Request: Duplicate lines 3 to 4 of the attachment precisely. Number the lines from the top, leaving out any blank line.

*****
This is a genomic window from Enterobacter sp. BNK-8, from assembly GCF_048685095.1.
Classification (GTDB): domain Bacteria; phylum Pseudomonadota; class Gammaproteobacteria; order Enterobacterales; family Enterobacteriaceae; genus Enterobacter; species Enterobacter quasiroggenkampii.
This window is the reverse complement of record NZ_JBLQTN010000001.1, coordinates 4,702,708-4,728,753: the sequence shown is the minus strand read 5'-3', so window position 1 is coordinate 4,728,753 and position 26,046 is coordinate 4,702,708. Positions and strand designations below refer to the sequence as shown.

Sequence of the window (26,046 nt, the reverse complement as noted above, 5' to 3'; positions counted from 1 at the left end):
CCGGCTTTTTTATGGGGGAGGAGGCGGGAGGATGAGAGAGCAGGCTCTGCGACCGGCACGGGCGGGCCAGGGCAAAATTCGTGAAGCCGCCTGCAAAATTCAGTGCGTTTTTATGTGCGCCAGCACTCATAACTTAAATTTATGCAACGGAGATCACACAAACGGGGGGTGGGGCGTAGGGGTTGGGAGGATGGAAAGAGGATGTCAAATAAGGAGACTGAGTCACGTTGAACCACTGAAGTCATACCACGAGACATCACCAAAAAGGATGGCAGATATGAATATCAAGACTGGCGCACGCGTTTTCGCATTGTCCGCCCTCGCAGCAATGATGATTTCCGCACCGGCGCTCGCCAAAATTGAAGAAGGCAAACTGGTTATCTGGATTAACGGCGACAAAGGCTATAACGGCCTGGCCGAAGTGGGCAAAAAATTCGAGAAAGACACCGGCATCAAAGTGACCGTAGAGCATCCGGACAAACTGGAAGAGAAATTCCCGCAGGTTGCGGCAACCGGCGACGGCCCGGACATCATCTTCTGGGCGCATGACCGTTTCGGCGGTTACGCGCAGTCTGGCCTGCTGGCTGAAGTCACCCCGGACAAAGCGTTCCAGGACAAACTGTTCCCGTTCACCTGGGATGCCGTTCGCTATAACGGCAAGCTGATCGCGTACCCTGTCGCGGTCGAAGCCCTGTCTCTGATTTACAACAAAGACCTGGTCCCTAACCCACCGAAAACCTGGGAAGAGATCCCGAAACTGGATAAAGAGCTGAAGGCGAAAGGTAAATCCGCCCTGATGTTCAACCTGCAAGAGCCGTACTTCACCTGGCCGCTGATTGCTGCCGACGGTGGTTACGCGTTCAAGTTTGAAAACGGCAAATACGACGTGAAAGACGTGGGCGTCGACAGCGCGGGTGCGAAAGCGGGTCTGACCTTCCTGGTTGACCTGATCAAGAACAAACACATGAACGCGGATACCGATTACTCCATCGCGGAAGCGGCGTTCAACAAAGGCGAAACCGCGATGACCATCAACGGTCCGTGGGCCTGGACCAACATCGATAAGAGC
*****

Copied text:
This window is the reverse complement of record NZ_JBLQTN010000001.1, coordinates 4,702,708-4,728,753: the sequence shown is the minus strand read 5'-3', so window position 1 is coordinate 4,728,753 and position 26,046 is coordinate 4,702,708. Positions and strand designations below refer to the sequence as shown.

Sequence of the window (26,046 nt, the reverse complement as noted above, 5' to 3'; positions counted from 1 at the left end):